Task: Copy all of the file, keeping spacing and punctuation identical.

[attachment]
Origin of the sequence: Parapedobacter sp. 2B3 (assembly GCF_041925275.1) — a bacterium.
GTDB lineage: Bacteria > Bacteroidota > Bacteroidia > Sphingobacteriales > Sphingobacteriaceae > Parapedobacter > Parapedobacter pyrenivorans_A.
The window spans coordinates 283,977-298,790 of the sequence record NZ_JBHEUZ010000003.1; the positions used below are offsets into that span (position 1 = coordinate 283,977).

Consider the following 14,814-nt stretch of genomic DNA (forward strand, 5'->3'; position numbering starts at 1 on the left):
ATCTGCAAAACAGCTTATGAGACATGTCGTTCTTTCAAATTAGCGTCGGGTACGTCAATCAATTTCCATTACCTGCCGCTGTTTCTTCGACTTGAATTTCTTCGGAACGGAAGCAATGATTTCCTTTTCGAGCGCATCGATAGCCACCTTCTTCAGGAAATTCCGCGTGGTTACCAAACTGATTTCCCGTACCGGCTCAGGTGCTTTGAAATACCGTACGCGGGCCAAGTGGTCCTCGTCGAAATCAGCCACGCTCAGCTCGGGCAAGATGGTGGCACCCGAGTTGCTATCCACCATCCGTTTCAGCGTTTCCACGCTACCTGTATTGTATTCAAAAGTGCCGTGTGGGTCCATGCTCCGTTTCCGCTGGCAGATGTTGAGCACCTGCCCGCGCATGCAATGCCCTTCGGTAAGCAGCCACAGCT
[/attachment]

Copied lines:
Origin of the sequence: Parapedobacter sp. 2B3 (assembly GCF_041925275.1) — a bacterium.
GTDB lineage: Bacteria > Bacteroidota > Bacteroidia > Sphingobacteriales > Sphingobacteriaceae > Parapedobacter > Parapedobacter pyrenivorans_A.
The window spans coordinates 283,977-298,790 of the sequence record NZ_JBHEUZ010000003.1; the positions used below are offsets into that span (position 1 = coordinate 283,977).

Consider the following 14,814-nt stretch of genomic DNA (forward strand, 5'->3'; position numbering starts at 1 on the left):
ATCTGCAAAACAGCTTATGAGACATGTCGTTCTTTCAAATTAGCGTCGGGTACGTCAATCAATTTCCATTACCTGCCGCTGTTTCTTCGACTTGAATTTCTTCGGAACGGAAGCAATGATTTCCTTTTCGAGCGCATCGATAGCCACCTTCTTCAGGAAATTCCGCGTGGTTACCAAACTGATTTCCCGTACCGGCTCAGGTGCTTTGAAATACCGTACGCGGGCCAAGTGGTCCTCGTCGAAATCAGCCACGCTCAGCTCGGGCAAGATGGTGGCACCCGAGTTGCTATCCACCATCCGTTTCAGCGTTTCCACGCTACCTGTATTGTATTCAAAAGTGCCGTGTGGGTCCATGCTCCGTTTCCGCTGGCAGATGTTGAGCACCTGCCCGCGCATGCAATGCCCTTCGGTAAGCAGCCACAGCT